Soon-to-be GD property Jet Aviation and Tropic Air of São Paulo announced at LABACE they have signed a partnership agreement under which the two companies will work together to provide aircraft management and charter services throughout Latin America.
Aviation International News » September 2008
Embraer’s second Phenom 300 joined the flight-test program just a few days before making its first public show appearance at LABACE. The airplane made its first flight at the Brazilian manufacturer’s Gavião Peixoto facility. The third and fourth flight-test articles are in the assembly and pre-assembly stages. Certification is expected late next year, with deliveries to begin shortly thereafter.
Before last month’s Latin American Business Aviation Conference & Exhibition (LABACE), organizers were forecasting the largest show to date. They were not disappointed.
An integration fault in the Bombardier CRJ1000’s fly-by-wire rudder control system has forced the company to install a software revision in the prototype destined to make the type’s first flight, resulting in delays to ground testing and contributing to the postponement of first flight.
Sen. Kay Bailey Hutchison (R-Texas), ranking Republican on the Senate aviation subcommittee, has also become the ranking minority member of the full Senate Committee on Commerce, Science and Transportation following the July 29 indictment of Sen. Ted Stevens (R-Alaska) on corruption charges.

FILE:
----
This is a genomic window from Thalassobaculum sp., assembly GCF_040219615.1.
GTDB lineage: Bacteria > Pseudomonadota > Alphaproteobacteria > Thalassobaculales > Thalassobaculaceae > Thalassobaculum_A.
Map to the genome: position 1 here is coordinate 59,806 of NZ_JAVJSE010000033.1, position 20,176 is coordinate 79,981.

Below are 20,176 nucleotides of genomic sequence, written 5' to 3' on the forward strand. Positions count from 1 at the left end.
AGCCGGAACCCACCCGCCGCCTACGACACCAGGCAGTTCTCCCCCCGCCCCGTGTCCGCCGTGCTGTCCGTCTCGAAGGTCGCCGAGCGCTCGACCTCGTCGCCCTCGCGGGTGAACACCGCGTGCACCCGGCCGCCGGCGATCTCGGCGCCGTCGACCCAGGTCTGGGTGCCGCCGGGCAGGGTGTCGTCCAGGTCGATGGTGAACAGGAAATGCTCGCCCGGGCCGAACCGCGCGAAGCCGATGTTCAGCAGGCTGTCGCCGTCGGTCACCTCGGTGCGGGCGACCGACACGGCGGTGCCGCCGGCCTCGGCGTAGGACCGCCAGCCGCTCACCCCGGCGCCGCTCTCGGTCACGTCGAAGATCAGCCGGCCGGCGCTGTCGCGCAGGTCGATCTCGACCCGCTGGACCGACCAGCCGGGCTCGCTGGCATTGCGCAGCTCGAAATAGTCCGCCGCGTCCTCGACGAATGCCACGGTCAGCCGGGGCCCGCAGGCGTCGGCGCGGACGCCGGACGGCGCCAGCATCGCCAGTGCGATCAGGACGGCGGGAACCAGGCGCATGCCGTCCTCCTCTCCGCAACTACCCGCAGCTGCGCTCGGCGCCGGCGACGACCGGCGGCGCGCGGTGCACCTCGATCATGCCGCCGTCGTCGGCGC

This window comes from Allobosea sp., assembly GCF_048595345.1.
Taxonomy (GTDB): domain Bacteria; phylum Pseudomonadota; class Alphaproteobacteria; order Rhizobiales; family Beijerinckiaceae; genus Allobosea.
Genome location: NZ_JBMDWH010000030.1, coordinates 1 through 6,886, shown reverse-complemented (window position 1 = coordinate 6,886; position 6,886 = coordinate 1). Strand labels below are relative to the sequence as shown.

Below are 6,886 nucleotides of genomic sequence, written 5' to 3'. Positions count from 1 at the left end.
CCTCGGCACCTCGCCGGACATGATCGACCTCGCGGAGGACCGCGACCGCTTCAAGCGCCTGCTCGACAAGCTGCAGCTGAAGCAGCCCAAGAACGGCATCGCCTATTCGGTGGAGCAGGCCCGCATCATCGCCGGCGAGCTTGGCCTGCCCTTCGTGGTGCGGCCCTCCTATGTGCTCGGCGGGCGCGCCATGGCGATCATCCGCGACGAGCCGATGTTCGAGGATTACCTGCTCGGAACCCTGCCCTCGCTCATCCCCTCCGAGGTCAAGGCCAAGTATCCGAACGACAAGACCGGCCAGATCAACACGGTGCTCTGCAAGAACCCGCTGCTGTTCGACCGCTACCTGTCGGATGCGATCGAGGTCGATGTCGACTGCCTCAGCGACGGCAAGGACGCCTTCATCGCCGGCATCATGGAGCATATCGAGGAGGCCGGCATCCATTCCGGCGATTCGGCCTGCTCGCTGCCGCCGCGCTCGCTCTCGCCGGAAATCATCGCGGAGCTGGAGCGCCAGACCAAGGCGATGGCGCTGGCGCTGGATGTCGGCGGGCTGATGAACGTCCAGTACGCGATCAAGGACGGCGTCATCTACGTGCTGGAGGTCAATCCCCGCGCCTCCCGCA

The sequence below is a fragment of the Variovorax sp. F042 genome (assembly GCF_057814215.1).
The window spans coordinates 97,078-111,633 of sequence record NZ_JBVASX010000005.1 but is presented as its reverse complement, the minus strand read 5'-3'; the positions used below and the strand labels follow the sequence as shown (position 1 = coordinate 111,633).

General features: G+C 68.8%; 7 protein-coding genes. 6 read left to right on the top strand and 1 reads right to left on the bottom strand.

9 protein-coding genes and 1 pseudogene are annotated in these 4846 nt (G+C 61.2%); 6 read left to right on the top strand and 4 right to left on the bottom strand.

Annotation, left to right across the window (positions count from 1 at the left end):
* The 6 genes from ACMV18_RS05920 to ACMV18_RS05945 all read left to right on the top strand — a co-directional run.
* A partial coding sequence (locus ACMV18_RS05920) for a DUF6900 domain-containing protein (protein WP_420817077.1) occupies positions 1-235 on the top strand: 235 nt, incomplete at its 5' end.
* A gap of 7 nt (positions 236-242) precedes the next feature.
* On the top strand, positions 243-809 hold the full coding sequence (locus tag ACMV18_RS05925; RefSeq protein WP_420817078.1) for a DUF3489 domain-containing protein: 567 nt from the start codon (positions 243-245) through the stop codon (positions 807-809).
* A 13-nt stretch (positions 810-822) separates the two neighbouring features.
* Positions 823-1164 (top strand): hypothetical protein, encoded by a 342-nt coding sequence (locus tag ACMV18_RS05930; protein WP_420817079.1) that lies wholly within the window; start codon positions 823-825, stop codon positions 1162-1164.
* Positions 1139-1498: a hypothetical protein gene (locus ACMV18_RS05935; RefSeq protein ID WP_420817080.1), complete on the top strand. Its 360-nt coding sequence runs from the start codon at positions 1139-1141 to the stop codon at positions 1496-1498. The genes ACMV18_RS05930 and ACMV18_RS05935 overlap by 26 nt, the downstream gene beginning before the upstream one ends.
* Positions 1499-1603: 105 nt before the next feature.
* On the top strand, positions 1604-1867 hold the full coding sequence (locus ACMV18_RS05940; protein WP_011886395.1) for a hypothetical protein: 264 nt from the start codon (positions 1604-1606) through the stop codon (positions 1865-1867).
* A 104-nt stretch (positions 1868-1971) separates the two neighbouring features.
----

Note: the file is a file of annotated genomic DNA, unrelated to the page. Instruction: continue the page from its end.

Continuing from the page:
The Kentucky Supreme Court heard arguments last month on the question of whether a lower court can hold Lexington Blue Grass Airport liable for the Aug. 27, 2006, crash of a Comair Bombardier CRJ that killed 49 of its 50 occupants. Comair contends that the airport should bear some responsibility for the crash for not adequately notifying the pilots of a construction project that diverted airplanes on the taxiway.
Accident investigators are eyeing the failure of an oxygen cylinder as the cause of an explosion that forced an emergency landing for a Qantas Boeing 747-400 flying from Hong Kong to Melbourne, Australia on July 24. Immediately after the explosion, the pilots took the widebody down to 10,000 feet, dumped approximately 50 tons of fuel and landed safely at Manila with no injuries to the 365 people on board.
Gulfstream has received some highly publicized orders for the G650, including a letter of intent (LOI) from Abu Dhabi-based Prestige Jet to purchase five aircraft. Gulfstream has not stated publicly how many orders it holds for the airplane, but the most recent earnings report from its parent company, General Dynamics, provides some data from which inferences can be drawn.
“Business jets pose a serious problem for the future of the aviation system,” writes George Donohue in Terminal Chaos: Why U.S. Air Travel is Broken and How to Fix It. “They carry far fewer passengers per plane and thus are inefficient in their use of the airspace, where the number of aircraft hulls [is] the best measure of how crowded the airspace is.
In some respects Russia’s development has followed a pattern familiar to Westerners, but that is not true for its business aviation industry. While Russian billionaires show off their huge yachts in the most expensive and trendy places in the world, buy A380s for personal use, haunt French ski resorts and buy islands off Dubai, some of the nation’s laws prevent wealthy individuals from reaping the benefits of business aircraft.